“… I WONDER AT THE STUPIDITY OF THE GENERAL RUN OF CHRISTIANS (the Christian majority) IN THIS MATTER. I do not mince matters; it is nothing but stupidity … THEY PROCEED DIFFERENTLY AND ASK, WHAT IS THE SON OF GOD WHEN CALLED THE WORD? THE PASSAGE THEY EMPLOY IS THAT IN THE PSALMS, ‘MY HEART HAS PRODUCED A GOOD WORD;’ AND THEY IMAGINE THE SON TO BE THE UTTERANCE OF THE FATHER DEPOSITED, as it were, in syllables … THEY DO NOT ALLOW HIM … ANY INDEPENDENT HYPOSTASIS (substance of Being), nor are they clear about His essence. I do not mean that they confuse its qualities, but the fact of His having an essence of His own (Origen’s view). For NO ONE CAN UNDERSTAND (among “the general run of Christians”) HOW THAT WHICH IS SAID TO BE THE WORD CAN BE A SON. AND SUCH AN ANIMATED WORD, NOT BEING A SEPARATE ENTITY FROM THE FATHER (Origen’s view) … God the Word IS A SEPARATE BEING AND HAS AN ESSENCE (homoisious) OF HIS OWN.” (Origen’s Commentary on the Gospel of John, Book 1, Chapter 23)

 

Thus Origen contrasted his theological teaching from “the general run of Christians (the Modalists)” by saying,

“God the Word IS A SEPARATE BEING AND HAS AN ESSENCE ('homoiusias') OF HIS OWN.” Hence, Origen did not believe that the Son is the same “homousias” as the Father because Origen taught that the Son has a “homoiusias” of his own - as “a separate entity from the Father.” Therefore Origen clearly taught against the later Nicene Creed of 325 while only the ancient Modalists were affirming the Nicene Creed in the centuries preceding the Council of Nicaea.

 

Furthermore, if I were to say that the Modalists were “the general run of Christians” in the twenty first century, my Trinitarian opponents would rightly laugh and ridicule me for lying. Yet even though Origen himself as an ardent opponent of Modalism, admitted that the Modalists were “the general run of Christians” in the third century, hard hearted Trinitarians always deny it!

 

The historical evidence proves that the Modalists were the original Christians affirming that the essence of being of the Son (homousias) was the same essence of being (homousias) of the Father, while the Semi-Arians denied Christ’s true deity. It is no wonder why the latter Roman Catholic Church condemned the writings of Origen.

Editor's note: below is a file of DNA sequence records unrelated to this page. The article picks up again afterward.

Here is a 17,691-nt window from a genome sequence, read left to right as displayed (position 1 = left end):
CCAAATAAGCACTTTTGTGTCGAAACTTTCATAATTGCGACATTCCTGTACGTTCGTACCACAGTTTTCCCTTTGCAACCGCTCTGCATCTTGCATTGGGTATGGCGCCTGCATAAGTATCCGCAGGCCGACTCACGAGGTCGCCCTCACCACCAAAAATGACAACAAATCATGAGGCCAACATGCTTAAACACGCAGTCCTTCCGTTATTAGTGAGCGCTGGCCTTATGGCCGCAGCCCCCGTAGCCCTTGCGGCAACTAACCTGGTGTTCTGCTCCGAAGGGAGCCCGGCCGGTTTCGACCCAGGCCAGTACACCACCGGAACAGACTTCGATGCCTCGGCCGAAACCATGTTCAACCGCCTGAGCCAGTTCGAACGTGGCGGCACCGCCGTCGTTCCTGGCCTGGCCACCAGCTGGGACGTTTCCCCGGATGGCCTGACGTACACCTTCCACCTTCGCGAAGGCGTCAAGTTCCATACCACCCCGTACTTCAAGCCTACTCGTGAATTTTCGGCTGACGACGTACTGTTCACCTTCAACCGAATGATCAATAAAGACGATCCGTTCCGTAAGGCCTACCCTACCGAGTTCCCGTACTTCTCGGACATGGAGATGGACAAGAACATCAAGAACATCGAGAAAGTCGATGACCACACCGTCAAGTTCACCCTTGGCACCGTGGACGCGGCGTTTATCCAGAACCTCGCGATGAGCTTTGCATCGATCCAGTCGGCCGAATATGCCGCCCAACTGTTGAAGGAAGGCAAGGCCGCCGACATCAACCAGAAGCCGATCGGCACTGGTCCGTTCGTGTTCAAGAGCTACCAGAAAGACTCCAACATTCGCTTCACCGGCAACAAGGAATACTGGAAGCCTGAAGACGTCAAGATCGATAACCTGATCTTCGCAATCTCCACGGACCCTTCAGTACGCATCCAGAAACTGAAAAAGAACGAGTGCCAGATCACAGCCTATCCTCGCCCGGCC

Origen wrote that the Modalists were among the multitudes of believers calling Jesus the Most High God while the Semi-Arian tendencies of Origen denied Christ’s full deity.

 

“Grant that there may be some individuals among the multitudes of believers who are not in entire agreement with us, and who incautiously assert that the Saviour is the Most High God; however, we do not hold with them, but rather believe Him when He says, ‘The Father who sent Me is greater than I.’” (Origen, Contra Celsus 8:14)

 

Origen and the other “Semi-Arians” like him did not believe like the modalists because the Modalists were saying that Jesus “is the Most High God.”

 

According to Johannes Quasten, Origen’s later doctrine of a timeless eternal Son was “a remarkable advance in the development of theology and had a far reaching influence on ecclesiastical teaching” (Patrology Vol. 2, Page 78). Although Origen was the first to clearly teach that the Son always existed as a Son throughout eternity past, he taught “that the Son is not mightier than the Father, but inferior to Him” (Contra Celsus 8:15 - Patrology Vol. 2, Page 79).

 

Although the doctrine of Eternal Sonship was first taught by Origen in the third century (Patrology Vol. 2, Quasten, Pg. 79.), Origen vacillated in his teaching about an eternal son and a created son. Under the title, “Christ as Creature,” Pelikan wrote, “In Origen's doctrine of the Logos, however, there were two sets of ideas ... In one sense, the logic of Origen's anti-Sabellian exegesis led to the insistence that the Logos was distinct from the Father, but eternal, so that none could 'dare lay down a beginning for the Son' (Origen, Principiis. 4 4:1) ... But at the same time Origen interpreted the passages of derivation and distinction in such a way as to make the Logos A CREATURE and SUBORDINATE to God, 'the firstborn of all creation, a thing CREATED, wisdom (Origen Princ. 4 4:1). And in support of this latter interpretation his chief proof was Proverbs 8:22-31.” (The Emergence of the Catholic Tradition, Vol. 1, Pg. 191 – Pelikan)